Except for it creating the possibility of transferring wealth digitally, to anyone, across borders, without any centralized intermediary you have to trust. That's pretty amazing, especially for people who live unbanked, or in hyperinflationary economies with totalitarian governments.


Except in practice western union does almost all of that (minus centralized intermediary) more reliably, hence why the overwhelming majority of the third world doesn't use or rely on crypto despite these supposed benefits (which seem tailor made to help the third world out)


The (centralized) part you put in brackets is quite important. That's the differentiator.

Both systems can obviously co-exist. Much like how gold co-exists with fiat money. Or how there's bittorrent and S3.

And it is true the adoption part is still tiny (just equivalent to one of the top S&P500 companies in market cap) compared to its potential. And the numbers show that as adoption increases, volatility goes down.


A third world with a reliable govt doesn't need it. You need trustless currencies only when the centralised alternatives are actually untrustworthy.


I don't disagree that it had promise but it has failed to live up to the hype and after 15 years, we can safely say it has failed. A tiny minority may be using it for transactions but it did not gain the actual adoption it was supposed to and never solved the problems it was supposed to. Funny thing is that it created companies like Coinbase that is the exact opposite of what De-Centralization and anonymity was supposed to be which is supposedly the biggest problem solved by Crypto.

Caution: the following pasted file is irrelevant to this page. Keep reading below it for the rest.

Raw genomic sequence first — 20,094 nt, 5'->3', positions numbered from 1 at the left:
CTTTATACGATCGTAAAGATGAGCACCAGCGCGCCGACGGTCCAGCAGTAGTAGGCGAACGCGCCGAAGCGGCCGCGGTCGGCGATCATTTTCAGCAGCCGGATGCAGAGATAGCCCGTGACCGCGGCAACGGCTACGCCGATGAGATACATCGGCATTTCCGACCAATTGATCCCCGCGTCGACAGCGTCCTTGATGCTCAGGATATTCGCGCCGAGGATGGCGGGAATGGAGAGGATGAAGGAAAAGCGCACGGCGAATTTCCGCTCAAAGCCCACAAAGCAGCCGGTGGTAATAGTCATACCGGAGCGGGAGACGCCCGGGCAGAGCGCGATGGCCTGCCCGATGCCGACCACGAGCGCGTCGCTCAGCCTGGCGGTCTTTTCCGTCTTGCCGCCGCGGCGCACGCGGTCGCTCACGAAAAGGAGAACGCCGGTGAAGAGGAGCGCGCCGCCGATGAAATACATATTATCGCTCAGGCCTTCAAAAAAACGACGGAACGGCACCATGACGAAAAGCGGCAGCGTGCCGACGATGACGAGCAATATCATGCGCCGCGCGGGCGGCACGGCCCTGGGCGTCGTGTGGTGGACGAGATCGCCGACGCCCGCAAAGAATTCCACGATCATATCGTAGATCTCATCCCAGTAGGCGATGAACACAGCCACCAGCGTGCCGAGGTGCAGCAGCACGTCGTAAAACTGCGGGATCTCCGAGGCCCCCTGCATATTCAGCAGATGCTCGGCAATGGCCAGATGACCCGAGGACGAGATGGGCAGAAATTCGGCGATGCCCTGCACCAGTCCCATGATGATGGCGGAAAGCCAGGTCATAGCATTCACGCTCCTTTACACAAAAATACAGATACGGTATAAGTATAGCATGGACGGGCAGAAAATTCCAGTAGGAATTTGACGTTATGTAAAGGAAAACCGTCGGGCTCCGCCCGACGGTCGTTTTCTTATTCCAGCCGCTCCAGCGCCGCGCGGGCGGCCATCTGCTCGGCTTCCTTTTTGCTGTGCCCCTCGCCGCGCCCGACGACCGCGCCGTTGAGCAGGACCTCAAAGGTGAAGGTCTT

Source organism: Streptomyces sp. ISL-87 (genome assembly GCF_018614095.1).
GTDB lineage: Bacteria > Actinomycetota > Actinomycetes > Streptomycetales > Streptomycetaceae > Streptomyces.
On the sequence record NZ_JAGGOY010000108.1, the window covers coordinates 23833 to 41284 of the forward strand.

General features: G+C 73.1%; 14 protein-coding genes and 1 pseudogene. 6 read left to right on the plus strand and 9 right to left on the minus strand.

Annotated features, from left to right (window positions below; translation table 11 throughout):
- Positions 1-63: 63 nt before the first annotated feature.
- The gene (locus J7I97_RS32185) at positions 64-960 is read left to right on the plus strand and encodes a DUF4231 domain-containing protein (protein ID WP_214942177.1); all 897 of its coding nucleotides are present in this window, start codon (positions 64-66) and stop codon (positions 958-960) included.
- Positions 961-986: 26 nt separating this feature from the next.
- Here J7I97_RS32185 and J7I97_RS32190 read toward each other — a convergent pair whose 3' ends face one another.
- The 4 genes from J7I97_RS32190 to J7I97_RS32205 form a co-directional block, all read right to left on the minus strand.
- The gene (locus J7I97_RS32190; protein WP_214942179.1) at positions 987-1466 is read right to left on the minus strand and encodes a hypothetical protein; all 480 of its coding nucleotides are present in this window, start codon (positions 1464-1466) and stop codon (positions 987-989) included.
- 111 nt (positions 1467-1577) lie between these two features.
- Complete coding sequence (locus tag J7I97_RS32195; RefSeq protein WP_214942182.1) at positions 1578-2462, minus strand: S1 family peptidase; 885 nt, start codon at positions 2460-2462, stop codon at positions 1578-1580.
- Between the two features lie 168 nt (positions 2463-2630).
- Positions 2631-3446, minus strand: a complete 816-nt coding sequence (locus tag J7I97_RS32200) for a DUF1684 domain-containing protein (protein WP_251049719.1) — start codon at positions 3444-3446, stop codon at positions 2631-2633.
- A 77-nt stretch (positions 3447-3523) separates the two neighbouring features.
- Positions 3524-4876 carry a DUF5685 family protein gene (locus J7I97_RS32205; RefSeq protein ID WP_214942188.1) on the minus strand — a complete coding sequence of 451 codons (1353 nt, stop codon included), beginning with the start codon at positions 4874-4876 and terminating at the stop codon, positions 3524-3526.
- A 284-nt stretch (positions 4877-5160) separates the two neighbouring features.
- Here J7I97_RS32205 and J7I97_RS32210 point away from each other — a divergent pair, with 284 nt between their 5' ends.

How can you "safely say that it has failed"? Bitcoin is in the top 10 largest assets in the world, just below silver. I think few people would've expected that 15 years ago. That's a pretty high bar you're setting.


The "Asset" is just about speculation and getting rich quick. Again, it failed because there is no real world application in day to day life for transactions to replace the Fiat currency and be de-centralized. You did not address any of my points in earlier comment btw.


Which of your points isn't also true for physical gold right now?

Maybe put those forward, and someone will address them for you.


> No real world practical adoption

You can quibble about which parts of the world are "real" or not, but the adoption of Bitcoin ($1.3T) dwarfs 99% of company market caps.


Well, I mean it's not absolutely wrong. Who today has faith in Bitcoin as a currency ?


BTC is 60k+ right now. Since, the price is based on supply-demand. That should explain, atleast 1 person has enough faith to put money on it.


In some ways, it's not wrong.


Since Bitcoin fans have entirely pivoted away from “peer-to-peer electronic currency” to “no actually it’s a store of value mumble mumble gold mumble ETFs”, that old comment was on point.


https://news.ycombinator.com/item?id=9562212 has a 2015 discussion of the same topic, with many good comments.


From u/buryat:

SR-71 speed check

One time we were going fast